Russia forces Georgia peace mission to end

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The OSCE said yesterday it would start shutting down its mission in Georgia on 1 January after Russia blocked a proposal to extend it in a standoff over the status of the breakaway South Ossetia region.

Moscow wants to split up the international democracy and human rights group's mission in Georgia to reflect Russia's recognition of South Ossetia as an independent state after crushing Georgia's bid to retake the separatist territory.

The United States and European allies in the 56-nation Organisation for Security and Cooperation in Europe have not recognized the independence of pro-Russian South Ossetia, which enjoyed autonomy when Georgia was part of the old Soviet Union.

They sought a short-term "technical extension" of the OSCE's Georgia mandate beyond Dec. 31 to allow time for negotiations on a solution but Russia rejected the idea. The OSCE takes decisions by consensus only.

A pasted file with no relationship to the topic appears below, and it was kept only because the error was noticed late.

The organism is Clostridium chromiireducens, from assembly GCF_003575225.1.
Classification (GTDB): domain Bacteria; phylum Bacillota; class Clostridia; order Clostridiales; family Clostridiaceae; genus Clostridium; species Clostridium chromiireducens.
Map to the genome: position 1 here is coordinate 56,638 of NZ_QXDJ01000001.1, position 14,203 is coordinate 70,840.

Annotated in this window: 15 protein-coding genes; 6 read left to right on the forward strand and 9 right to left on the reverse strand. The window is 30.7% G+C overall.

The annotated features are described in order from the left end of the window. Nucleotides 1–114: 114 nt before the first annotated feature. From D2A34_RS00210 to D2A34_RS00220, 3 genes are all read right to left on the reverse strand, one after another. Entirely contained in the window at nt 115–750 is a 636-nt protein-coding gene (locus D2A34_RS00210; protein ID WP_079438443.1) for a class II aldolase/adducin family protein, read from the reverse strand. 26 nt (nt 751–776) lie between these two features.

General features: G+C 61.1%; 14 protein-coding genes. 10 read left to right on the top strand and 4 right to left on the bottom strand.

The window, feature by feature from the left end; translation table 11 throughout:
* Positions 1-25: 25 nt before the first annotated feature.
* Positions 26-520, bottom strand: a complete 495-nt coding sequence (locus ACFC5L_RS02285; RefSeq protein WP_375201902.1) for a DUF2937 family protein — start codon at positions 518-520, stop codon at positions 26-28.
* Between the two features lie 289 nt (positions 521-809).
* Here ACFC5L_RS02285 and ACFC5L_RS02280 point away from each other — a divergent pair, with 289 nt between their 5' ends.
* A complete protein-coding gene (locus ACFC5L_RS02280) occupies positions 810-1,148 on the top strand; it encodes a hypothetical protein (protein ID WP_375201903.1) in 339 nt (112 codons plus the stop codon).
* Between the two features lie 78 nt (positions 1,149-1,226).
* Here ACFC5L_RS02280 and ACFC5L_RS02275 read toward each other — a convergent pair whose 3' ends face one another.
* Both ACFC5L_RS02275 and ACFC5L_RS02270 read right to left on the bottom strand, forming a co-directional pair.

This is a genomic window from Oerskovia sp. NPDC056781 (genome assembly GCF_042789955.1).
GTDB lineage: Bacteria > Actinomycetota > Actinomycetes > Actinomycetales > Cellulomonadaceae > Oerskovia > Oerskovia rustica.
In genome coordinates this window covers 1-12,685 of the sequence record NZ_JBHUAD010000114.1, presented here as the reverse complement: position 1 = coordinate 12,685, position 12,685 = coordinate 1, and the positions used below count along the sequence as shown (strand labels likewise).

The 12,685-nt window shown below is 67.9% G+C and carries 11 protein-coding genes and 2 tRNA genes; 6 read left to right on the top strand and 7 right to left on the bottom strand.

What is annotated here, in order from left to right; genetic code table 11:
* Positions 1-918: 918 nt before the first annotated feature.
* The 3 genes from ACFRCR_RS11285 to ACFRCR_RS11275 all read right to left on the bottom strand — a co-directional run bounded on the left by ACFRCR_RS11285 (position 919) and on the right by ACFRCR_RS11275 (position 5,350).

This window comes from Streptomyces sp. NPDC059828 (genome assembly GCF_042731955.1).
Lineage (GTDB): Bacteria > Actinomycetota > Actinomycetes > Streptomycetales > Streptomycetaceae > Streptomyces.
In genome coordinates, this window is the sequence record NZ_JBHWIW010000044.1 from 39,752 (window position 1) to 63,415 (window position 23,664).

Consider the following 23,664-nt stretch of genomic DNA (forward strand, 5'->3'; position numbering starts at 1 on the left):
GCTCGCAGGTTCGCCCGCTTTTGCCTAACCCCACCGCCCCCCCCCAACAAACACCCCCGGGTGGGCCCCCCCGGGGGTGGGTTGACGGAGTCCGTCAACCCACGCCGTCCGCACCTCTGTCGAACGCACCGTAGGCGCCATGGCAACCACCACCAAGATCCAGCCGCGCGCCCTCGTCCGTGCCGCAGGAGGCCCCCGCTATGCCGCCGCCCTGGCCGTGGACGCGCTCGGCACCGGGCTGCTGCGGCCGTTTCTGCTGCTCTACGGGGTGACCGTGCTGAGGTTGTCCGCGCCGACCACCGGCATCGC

An OSCE meeting at its Vienna headquarters yesterday failed to overcome the stalemate over Moscow's bid to strip OSCE operations in Georgia of any mandate over South Ossetia.

"A consensus for a three-month technical extension was not possible today so it means we have to start withdrawing the mission, ceasing activities, on Jan. 1," Ambassador Antti Turunen of Finland, the current OSCE chairman, told reporters.

"We had one side defending the territorial integrity of Georgia and the other the 'independence' of South Ossetia. The sides are so far apart it made no sense trying to bridge the gap before Dec. 31," he said.